MEDICAL MARIJUANA AND CHRONIC PAIN RELIEF
Chronic Pain: What is the definition?
Taken from an online Medical Dictionary: Pain (an unpleasant sense of discomfort) that persists or progresses over a long period. In contrast to acute pain that arises suddenly in response to a specific injury and is usually treatable, chronic pain persists over time and is often resistant to medical treatments.
Chronic pain is a discomfort that gradually increases over a period of time and eventually becomes a consistent pain and is often unaffected by medical treatments. Acute pain is just the opposite. It occurs because of an accident or injury and is treatable. There are different causes for chronic pain: back injury, arthritis, carpal tunnel syndrome, fibromyalgia, osteoporosis, scoliosis and multiple sclerosis are just a few of the conditions that can lead to chronic pain.
There’s a Better Way
Unfortunately, until recently, the United States government has had outdated views on marijuana. Classed a Schedule I drug, it has been illegal and considered a dangerous drug with no medical value. However, views are slowly beginning to change. Medical Marijuana is beneficial in the treatment of chronic pain. In addition to its analgesic effects, cannabis has anti-inflammatory properties as well. It can work very well as an adjunct to other medications. Although opioid medications are effective in treating the pain in the beginning, over time, a tolerance can develop causing the patient to take more and more. Research has shown that except for the potential damage to the lungs, cannabis is safer than many of the legal drugs used for pain. There is no known case of legal overdose with cannabis. Not only can marijuana effectively treat pain, it can also treat the nausea associated with opioid medications. Unlike Marinol (synthetic THC), inhaled marijuana offers immediate relief because it is absorbed right into the bloodstream. It also contains quite a few other cannabinoids like CBC and CBD. Marinol is synthetic THC only. Marinol is just not as effective as medical marijuana.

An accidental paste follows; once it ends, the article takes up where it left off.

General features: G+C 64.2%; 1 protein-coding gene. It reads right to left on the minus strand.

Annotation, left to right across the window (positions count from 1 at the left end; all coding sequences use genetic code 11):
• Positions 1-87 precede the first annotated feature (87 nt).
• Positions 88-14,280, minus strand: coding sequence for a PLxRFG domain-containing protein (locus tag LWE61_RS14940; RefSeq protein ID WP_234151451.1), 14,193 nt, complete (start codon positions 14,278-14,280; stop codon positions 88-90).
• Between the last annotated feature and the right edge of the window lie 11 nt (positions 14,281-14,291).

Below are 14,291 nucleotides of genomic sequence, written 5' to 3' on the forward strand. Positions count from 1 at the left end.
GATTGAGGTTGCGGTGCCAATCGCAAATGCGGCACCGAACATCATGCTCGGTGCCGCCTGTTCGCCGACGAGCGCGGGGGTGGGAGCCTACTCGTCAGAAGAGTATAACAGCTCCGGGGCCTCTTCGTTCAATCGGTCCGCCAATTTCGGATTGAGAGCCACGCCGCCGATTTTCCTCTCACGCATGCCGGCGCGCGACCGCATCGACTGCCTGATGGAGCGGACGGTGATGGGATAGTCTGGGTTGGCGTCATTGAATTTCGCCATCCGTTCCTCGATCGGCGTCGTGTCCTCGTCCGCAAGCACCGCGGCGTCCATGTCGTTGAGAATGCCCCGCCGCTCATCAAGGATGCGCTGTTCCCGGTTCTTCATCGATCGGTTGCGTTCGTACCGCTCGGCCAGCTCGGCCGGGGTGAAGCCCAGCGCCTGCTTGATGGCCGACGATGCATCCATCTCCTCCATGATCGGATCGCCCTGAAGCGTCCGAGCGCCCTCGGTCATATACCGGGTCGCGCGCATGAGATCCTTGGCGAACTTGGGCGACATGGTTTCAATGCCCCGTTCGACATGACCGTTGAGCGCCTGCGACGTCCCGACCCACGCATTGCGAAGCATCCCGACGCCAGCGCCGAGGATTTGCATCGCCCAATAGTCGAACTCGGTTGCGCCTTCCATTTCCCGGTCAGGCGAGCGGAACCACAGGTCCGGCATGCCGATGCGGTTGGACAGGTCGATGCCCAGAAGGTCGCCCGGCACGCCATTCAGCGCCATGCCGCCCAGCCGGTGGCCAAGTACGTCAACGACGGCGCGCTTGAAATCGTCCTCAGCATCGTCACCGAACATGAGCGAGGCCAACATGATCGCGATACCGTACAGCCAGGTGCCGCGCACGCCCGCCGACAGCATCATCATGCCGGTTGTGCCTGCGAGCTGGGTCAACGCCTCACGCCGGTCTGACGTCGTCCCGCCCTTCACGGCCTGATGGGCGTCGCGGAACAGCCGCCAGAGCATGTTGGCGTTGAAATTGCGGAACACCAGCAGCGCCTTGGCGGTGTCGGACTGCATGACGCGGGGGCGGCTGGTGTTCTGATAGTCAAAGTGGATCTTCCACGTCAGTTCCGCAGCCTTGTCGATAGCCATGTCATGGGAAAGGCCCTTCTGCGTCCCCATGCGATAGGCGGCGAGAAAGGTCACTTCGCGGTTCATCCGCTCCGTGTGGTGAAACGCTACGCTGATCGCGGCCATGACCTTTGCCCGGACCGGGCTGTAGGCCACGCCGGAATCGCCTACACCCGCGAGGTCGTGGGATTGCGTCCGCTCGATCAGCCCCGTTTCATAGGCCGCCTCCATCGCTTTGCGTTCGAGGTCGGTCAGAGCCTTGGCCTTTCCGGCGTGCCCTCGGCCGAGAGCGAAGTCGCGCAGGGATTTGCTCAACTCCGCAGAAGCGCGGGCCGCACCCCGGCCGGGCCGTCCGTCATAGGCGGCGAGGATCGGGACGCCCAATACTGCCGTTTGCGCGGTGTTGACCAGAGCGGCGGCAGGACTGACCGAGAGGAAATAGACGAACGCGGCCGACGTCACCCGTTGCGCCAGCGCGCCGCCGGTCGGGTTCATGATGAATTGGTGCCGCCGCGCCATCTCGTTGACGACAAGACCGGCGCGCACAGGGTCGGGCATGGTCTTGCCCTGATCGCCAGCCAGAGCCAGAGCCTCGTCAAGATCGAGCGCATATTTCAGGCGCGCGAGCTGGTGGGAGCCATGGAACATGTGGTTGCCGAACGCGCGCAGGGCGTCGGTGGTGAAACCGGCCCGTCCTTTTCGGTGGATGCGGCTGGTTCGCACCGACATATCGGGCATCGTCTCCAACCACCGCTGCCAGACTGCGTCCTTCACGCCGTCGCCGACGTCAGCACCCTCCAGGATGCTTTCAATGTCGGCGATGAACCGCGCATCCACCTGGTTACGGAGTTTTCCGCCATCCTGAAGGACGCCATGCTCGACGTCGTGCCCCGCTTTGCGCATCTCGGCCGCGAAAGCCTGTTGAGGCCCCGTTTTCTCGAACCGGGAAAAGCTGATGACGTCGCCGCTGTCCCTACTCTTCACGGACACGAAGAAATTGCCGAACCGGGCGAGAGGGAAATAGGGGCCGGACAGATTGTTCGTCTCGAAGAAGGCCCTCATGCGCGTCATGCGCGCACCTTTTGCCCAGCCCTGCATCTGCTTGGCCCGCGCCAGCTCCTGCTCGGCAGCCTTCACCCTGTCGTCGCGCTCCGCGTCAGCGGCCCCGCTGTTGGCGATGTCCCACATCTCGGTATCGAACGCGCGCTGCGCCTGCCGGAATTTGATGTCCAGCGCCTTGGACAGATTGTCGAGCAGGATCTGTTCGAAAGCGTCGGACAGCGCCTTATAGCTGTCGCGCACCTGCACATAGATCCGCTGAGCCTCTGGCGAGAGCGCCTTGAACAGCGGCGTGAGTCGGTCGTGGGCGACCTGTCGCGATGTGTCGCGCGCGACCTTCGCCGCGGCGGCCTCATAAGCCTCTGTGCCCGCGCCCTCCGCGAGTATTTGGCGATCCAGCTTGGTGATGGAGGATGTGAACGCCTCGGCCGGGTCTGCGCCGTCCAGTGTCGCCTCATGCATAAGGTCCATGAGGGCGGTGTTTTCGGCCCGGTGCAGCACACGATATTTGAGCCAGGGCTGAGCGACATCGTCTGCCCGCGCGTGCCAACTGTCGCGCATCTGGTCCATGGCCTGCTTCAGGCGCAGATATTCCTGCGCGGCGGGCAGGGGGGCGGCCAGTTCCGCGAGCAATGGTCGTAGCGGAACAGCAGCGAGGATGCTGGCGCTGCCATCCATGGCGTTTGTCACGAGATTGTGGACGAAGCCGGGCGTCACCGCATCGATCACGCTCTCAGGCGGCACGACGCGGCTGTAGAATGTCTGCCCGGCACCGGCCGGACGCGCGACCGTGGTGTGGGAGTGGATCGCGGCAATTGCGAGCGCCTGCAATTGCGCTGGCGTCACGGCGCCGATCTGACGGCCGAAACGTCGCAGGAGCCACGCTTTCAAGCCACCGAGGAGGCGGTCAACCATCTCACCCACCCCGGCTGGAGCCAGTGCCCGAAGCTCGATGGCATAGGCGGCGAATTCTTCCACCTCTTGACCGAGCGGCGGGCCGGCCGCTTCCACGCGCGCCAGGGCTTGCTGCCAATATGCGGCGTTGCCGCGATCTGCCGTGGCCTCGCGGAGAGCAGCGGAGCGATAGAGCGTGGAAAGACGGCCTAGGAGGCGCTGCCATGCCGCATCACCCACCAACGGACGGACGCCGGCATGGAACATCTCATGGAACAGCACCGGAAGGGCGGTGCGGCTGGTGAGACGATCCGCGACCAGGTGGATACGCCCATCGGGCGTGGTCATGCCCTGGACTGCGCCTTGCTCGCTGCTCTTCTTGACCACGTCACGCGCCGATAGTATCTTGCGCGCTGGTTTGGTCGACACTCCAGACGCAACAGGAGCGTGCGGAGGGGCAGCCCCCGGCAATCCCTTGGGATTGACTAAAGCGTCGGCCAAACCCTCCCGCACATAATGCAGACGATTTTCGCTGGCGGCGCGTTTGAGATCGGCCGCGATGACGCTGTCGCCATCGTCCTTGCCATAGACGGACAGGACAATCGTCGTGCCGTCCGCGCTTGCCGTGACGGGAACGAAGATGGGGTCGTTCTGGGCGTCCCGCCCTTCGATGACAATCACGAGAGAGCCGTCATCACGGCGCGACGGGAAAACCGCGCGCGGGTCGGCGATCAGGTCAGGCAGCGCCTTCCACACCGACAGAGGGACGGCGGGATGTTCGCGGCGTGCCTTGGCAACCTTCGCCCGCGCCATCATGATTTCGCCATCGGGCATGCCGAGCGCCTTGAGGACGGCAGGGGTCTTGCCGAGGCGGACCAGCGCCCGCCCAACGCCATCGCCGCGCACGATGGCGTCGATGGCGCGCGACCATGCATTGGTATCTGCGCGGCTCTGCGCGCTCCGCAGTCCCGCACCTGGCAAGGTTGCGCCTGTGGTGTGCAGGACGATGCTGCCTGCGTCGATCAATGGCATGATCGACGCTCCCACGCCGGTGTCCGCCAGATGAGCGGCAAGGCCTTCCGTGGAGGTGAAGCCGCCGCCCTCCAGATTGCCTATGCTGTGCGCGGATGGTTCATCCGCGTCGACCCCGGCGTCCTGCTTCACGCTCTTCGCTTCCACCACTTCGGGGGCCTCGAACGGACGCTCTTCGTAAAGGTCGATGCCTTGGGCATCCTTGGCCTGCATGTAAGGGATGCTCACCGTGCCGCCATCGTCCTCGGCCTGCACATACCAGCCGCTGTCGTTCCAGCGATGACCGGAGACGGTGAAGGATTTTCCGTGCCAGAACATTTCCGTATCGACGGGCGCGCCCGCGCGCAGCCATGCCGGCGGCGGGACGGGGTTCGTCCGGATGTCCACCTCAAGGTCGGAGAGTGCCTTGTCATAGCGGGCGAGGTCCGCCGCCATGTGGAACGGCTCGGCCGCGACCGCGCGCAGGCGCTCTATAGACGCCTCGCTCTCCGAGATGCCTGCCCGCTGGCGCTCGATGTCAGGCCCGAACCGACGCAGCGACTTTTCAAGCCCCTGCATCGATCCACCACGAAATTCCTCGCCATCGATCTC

Chronic pain has reached epidemic proportions in this country. Chronic pain is often defined as pain that lasts three months or longer. Although it is more common in older adults, anyone can experience it. Approximately 50 million people suffer from chronic pain, and another 25 million suffer from acute pain caused by surgery and accidents.
One of the main problems with chronic pain is that it is usually under treated. According to the National Chronic Pain Outreach Association, seven million people are unable to relieve their pain without taking opioids. Many doctors, for many different reasons, will not prescribe an adequate dosage to combat their patient’s pain. Tragically, living with intractable pain can lead to depression. Depression can lead to suicide.